John is a Cuban teacher who moved to Canada in 1997 and faced difficulty finding work

This content comes from our newly released interactive youth version of the 2019 GEM Report.

teacher johnThe reluctance of some countries to recognize teacher qualifications across borders is one of the most important challenges for migrant teachers.

Becoming a teacher in a foreign country is really challenging. I had two or three interviews where I said that I was not a Canadian citizen yet, and kind of never got a call again. Some universities’ requirements are very strict for foreign teachers. Some would only grant me a quarter of a Canadian credit for every Cuban credit. Some thought that a teacher with an accent from a small Caribbean country did not have what it takes or have much to offer.

We, foreign teachers, bring our culture, different teaching perspectives, experiences and values from our old country to Canada with the end goal of helping our students become lifelong learners.’

Teacher migration can create shortages in the countries they leave. Caribbean countries have experienced high teacher emigration in recent decades, not least because of active recruitment efforts in the United Kingdom and the United States. Facing shortages in public schools in the early 2000s, the New York City Education Board increased international recruitment, attracting hundreds of teachers from the Caribbean. For small island states, even small numbers of emigrating teachers can create significant shortages.

brain drain

Commonwealth ministers of education adopted a Commonwealth Teacher Recruitment Protocol in 2004 to respond to small Caribbean states’ concerns that they were losing their teaching workforce. However, the protocol is non-binding and so does not prevent individual teachers from migrating.

Recommendation: Harness the potential of teacher migrants

Migrants, including teachers, have skills that can help transform not only their and their families’ lives but also both host and home economies and societies, whether they return or support from a distance. Countries need to follow up on the new commitments they made in the Global Compact for Safe, Orderly and Regular Migration to improve the recognition of migrants’ qualifications. Systems to recognize people’s previous academic qualifications and professional skills should be made simpler, cheaper and more transparent and flexible. Agencies working on this should harmonize procedures at national, regional and global levels, working with governments and international organizations.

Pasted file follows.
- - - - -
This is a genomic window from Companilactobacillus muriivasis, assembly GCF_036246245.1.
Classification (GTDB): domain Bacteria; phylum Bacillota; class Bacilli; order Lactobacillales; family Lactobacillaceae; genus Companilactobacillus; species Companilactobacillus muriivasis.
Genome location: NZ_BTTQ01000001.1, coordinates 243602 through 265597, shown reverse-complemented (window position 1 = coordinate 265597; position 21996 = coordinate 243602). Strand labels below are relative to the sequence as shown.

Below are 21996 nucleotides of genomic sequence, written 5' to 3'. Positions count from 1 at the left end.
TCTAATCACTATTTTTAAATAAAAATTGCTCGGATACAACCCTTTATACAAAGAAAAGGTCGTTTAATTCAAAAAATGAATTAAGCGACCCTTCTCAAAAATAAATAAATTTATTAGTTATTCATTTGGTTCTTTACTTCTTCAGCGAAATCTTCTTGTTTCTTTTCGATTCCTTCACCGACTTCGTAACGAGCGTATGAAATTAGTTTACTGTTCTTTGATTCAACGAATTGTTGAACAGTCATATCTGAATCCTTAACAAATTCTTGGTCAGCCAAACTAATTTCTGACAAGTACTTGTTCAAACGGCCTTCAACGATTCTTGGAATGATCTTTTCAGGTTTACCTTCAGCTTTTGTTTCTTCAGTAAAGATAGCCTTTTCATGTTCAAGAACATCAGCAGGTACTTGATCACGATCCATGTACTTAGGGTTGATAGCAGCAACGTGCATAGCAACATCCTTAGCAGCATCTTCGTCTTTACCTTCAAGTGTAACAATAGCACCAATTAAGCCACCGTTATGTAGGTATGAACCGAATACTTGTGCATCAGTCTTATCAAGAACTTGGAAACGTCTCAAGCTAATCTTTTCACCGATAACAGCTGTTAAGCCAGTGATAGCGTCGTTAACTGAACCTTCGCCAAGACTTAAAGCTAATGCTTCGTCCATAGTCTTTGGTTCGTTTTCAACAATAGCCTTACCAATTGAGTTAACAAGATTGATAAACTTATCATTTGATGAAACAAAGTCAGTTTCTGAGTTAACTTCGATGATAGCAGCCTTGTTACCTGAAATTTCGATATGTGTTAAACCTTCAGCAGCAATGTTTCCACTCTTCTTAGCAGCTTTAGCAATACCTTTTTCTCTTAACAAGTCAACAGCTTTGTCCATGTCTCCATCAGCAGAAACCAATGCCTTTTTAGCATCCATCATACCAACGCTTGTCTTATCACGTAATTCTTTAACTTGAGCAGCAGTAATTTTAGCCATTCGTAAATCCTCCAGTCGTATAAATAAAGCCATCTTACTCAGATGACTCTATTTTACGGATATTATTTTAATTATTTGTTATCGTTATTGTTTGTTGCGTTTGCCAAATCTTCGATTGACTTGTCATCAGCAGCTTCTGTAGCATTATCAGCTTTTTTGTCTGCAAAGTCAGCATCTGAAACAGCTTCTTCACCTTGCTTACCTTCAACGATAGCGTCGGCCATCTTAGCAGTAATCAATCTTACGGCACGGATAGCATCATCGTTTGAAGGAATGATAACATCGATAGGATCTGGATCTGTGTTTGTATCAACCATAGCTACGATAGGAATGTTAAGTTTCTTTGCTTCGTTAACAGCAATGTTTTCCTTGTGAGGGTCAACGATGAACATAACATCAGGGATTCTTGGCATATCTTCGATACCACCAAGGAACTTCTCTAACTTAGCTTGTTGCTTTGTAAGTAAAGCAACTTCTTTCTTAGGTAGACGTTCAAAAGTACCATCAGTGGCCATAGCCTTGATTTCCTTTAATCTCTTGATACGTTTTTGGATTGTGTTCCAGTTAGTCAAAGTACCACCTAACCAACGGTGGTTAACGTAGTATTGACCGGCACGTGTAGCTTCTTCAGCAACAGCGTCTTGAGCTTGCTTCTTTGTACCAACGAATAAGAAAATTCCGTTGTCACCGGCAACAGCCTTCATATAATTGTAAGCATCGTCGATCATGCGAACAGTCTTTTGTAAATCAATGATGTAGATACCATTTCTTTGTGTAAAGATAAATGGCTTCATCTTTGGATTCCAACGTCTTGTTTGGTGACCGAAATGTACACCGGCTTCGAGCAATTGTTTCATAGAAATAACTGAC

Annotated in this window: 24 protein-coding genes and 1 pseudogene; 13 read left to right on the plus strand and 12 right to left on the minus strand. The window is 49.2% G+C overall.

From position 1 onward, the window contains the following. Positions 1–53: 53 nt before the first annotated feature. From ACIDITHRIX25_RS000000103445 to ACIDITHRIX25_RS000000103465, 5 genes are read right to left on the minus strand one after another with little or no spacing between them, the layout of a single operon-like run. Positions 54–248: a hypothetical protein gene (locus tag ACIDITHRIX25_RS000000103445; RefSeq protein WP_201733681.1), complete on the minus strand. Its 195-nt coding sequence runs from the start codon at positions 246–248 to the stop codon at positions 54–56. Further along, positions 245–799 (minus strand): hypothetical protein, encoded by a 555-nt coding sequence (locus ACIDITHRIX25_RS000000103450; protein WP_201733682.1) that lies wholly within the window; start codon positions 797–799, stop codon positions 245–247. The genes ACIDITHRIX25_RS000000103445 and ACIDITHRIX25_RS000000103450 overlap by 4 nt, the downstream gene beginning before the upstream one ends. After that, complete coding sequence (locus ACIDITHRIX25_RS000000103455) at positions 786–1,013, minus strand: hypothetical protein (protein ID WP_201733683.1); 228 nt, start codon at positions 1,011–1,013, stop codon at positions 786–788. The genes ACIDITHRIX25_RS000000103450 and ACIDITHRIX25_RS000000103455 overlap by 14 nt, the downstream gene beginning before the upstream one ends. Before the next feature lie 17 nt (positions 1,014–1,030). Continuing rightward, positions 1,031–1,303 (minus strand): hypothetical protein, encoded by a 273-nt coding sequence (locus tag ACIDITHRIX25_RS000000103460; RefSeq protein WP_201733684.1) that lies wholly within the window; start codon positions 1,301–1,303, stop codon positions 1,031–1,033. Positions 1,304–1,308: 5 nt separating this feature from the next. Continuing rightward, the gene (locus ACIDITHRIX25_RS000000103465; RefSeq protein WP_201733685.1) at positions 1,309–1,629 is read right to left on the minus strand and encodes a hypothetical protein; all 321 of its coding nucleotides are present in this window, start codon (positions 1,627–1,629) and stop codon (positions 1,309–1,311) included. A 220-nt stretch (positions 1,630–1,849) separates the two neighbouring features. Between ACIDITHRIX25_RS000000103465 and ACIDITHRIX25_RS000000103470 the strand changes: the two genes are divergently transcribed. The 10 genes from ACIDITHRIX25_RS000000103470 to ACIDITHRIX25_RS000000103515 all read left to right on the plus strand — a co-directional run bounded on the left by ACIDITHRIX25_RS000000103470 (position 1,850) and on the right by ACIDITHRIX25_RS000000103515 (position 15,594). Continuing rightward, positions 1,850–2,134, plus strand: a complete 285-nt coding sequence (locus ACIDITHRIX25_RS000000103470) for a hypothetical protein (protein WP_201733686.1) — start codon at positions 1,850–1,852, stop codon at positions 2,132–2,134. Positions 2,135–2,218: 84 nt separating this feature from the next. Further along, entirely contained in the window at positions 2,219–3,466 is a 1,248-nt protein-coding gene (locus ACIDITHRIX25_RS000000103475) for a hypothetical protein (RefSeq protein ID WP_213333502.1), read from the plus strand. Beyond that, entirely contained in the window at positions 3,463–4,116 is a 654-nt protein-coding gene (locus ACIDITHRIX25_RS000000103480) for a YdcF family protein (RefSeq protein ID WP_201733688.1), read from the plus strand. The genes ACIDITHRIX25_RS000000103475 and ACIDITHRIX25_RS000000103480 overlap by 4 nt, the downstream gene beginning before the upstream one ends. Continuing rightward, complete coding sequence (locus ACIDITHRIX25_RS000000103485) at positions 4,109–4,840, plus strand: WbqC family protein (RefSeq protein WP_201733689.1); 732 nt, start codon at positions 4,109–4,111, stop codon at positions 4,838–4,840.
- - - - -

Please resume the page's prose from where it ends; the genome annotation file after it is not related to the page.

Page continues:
interactive youth report coverPlease download and share the youth report

Youth can use it to inform their campaigns and advocacy, while the stories can teach about the education status and challenges of your peers around the globe.

Teachers can use it as a classroom aid/pedagogical tool to discuss key issues on migration and displacement around the world, taking each story in turn, discussing the context, the implications, and the solutions.

Actions you can take to support the Youth report recommendations include:

  1. Tweet the stories and recommendations in the Report using the hashtag #EducationOnTheMove
  2. Find more stories and associated calls for change on the campaign homepage
  3. Share your own story of what it’s like accessing education when on the move via the campaign homepage and help us raise awareness of the issues needing attention
  4. Work up an advocacy campaign around one of the recommendations, sharing the key facts, stats and calls for change with youth networks, the media and at events.
This entry was posted in immigrant, immigration, migrant, migration, Teachers, Uncategorized and tagged , , . Bookmark the permalink.

1 Response to John is a Cuban teacher who moved to Canada in 1997 and faced difficulty finding work

  1. Pingback: John is a Cuban teacher who moved to Canada in 1997 and faced difficulty finding work – Education Article – Education Blog

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